The U.S Federal Reserve meeting is set to end on Jan. 26. It's the first meeting of 2022 and could set the direction for the interest rate hikes. While a rate hike isn't expected this month, markets are now bracing for a rate hike at the Fed’s March meeting. Will interest rates go up in March and by how much?
U.S. monetary policy has come full circle over the last two years. In 2020, Fed Chair Jerome Powell famously said, “We're not even thinking about thinking about raising rates." The same year, the Fed tweaked its inflation targeting approach and signaled that a rate hike isn't coming until at least 2023.
Inflation isn't “transitory” anymore.
For most of 2021, the Fed maintained that inflation, which was running way above what the U.S. Central Bank is comfortable with, is transitory in nature. The reference was controversial from the beginning and many economists said that the rise in prices is driven by higher commodity prices and rising labor costs.
As 2021 drew to a close, Powell signaled a change in the Fed’s approach. He said that the word "transitory' should be retired and also toned down the monthly bond purchases. The Fed increased the pace of tapering and the December meeting signaled three rate hikes for 2022.
U.S. inflation hit a four-decade high of 7 percent in December 2021, which is over three times what the Fed is targeting. After years of low inflation, the Fed finds itself in a peculiar position. While it might have to increase rates to tame inflation, it will also have to keep an eye on the slowing growth. The IMF has already said that the Fed’s rate hike could dampen the global economic recovery.
A March rate hike appears to be firmly on the table.
Despite concerns among some economists, the Fed is expected to raise interest rates at its March meeting. Also, there could be more than three rate hikes in 2022. While Goldman Sachs expects four rate hikes in 2022, Bank of America expects as many as six rate hikes in 2022.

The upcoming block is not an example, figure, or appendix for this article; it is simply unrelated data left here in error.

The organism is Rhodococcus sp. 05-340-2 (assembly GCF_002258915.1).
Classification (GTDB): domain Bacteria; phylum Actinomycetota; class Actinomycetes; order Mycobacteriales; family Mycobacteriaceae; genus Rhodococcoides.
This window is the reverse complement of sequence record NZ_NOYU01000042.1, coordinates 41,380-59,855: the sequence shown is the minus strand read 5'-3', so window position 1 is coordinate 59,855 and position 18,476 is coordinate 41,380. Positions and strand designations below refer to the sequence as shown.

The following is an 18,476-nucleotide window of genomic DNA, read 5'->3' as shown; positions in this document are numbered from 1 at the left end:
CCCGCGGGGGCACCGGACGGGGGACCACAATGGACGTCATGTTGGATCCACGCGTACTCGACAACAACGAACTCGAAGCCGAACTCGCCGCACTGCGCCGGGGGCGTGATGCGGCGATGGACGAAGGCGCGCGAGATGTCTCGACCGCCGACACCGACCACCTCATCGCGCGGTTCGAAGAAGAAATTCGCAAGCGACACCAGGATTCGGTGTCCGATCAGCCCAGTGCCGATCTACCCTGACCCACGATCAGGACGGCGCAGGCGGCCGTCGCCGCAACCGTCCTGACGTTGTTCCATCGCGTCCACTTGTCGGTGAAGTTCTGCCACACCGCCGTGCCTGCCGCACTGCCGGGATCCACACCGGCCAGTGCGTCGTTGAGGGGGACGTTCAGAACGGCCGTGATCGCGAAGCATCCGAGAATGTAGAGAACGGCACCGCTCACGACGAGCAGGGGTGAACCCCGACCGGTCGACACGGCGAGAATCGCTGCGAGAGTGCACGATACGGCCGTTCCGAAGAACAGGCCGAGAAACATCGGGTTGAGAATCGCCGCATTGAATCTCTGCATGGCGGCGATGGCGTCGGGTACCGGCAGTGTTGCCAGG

According to the CME FedWatch tool, there's an 89.9 percent probability that the Fed will raise rates by 25 basis points at its March meeting. There's only a 4.8 percent probability that there won’t be a rate hike at the March meeting.
The probability might change after the Fed’s January meeting. However, given the hawkish stance that Fed officials have shown in recent weeks, a March rate hike looks pretty much on the table.
What happens when the Fed raises interest rates?
Markets have started to price a hike in interest rates. The U.S. 10-year bond yield recently touched 1.9 percent. While it has since retreated to around 1.8 percent, it has room to run higher by the end of 2022.
Rising interest rates have a divergent impact on investors. While fixed-income investors would earn more on instruments like CDs, those who have taken an adjustable-rate mortgage would feel the pinch.
As the interest rates go up, the cost of funds for traders would also increase. One casualty has been loss-making growth companies, which have seen a severe downwards price action. In general, higher interest rates are negative for stocks since they mean higher risk-free rates. All else being equal, earnings get discounted at a higher rate, which drives down the fair value of stocks.